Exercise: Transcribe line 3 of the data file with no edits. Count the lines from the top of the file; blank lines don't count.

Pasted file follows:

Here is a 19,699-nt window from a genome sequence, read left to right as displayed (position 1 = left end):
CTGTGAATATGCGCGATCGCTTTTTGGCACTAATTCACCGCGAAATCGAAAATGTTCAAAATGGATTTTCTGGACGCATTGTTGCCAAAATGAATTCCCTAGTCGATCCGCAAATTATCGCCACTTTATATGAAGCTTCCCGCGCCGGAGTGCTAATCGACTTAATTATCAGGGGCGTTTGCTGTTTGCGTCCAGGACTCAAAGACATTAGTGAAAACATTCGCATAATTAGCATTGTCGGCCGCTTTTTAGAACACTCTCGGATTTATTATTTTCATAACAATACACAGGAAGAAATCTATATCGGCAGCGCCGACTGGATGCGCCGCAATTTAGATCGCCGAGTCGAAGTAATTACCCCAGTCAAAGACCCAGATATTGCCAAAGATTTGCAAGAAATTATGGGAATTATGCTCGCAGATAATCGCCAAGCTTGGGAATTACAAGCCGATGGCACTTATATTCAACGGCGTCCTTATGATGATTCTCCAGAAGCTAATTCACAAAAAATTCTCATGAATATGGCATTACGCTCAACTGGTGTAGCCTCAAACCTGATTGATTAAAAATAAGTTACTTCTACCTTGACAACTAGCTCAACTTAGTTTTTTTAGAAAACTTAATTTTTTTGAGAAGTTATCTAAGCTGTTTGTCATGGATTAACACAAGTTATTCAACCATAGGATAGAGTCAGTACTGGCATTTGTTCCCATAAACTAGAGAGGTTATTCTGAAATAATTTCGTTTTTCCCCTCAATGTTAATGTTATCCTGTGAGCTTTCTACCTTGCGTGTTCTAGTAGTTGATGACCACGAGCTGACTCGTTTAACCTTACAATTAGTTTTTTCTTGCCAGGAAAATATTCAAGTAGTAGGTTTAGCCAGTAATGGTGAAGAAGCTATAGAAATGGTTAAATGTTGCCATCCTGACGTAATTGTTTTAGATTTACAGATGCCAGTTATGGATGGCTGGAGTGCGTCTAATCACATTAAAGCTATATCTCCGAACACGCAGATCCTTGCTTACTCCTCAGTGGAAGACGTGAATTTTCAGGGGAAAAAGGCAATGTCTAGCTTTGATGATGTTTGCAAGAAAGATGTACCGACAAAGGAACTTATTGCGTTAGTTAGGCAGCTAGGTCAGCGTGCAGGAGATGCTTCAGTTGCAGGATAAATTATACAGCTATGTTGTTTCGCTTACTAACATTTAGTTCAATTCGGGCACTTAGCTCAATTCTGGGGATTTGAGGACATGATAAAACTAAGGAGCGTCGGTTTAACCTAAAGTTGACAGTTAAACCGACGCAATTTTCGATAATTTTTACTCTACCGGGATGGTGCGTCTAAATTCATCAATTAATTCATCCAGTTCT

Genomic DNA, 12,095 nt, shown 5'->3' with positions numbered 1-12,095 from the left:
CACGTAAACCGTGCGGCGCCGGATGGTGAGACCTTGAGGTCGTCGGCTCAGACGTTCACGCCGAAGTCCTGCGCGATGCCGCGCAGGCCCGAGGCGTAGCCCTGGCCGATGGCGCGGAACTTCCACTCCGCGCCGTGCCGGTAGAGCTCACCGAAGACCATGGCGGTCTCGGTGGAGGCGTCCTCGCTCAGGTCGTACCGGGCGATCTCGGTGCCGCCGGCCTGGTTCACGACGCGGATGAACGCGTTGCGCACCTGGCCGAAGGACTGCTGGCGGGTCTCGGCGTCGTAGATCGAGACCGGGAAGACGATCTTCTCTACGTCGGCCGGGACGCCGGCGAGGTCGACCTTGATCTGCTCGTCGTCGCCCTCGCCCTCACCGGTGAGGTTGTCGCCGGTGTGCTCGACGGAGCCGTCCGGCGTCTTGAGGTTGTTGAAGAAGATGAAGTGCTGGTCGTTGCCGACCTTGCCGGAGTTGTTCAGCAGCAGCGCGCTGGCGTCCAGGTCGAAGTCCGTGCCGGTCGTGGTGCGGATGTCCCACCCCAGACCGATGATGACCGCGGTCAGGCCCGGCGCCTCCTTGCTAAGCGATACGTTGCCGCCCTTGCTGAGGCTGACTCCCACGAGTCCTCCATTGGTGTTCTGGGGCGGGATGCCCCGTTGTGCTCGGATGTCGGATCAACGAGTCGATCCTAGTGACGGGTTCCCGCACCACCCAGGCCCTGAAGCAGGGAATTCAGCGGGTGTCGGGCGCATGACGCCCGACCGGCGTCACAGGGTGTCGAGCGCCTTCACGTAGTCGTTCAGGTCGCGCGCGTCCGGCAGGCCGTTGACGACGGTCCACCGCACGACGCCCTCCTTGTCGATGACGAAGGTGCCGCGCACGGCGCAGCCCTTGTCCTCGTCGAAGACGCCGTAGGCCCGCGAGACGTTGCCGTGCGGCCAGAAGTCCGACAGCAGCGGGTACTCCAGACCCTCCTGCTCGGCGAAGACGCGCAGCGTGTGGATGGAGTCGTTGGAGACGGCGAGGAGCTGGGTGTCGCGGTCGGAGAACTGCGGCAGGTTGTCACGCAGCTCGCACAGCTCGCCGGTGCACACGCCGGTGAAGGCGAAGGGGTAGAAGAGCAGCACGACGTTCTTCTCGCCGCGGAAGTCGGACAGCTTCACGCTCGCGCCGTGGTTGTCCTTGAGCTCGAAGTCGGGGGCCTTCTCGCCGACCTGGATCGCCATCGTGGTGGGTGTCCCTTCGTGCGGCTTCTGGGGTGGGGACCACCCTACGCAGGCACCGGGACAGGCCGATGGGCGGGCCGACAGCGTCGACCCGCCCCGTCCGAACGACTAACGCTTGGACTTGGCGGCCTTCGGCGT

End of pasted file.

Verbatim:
Genomic DNA, 12,095 nt, shown 5'->3' with positions numbered 1-12,095 from the left: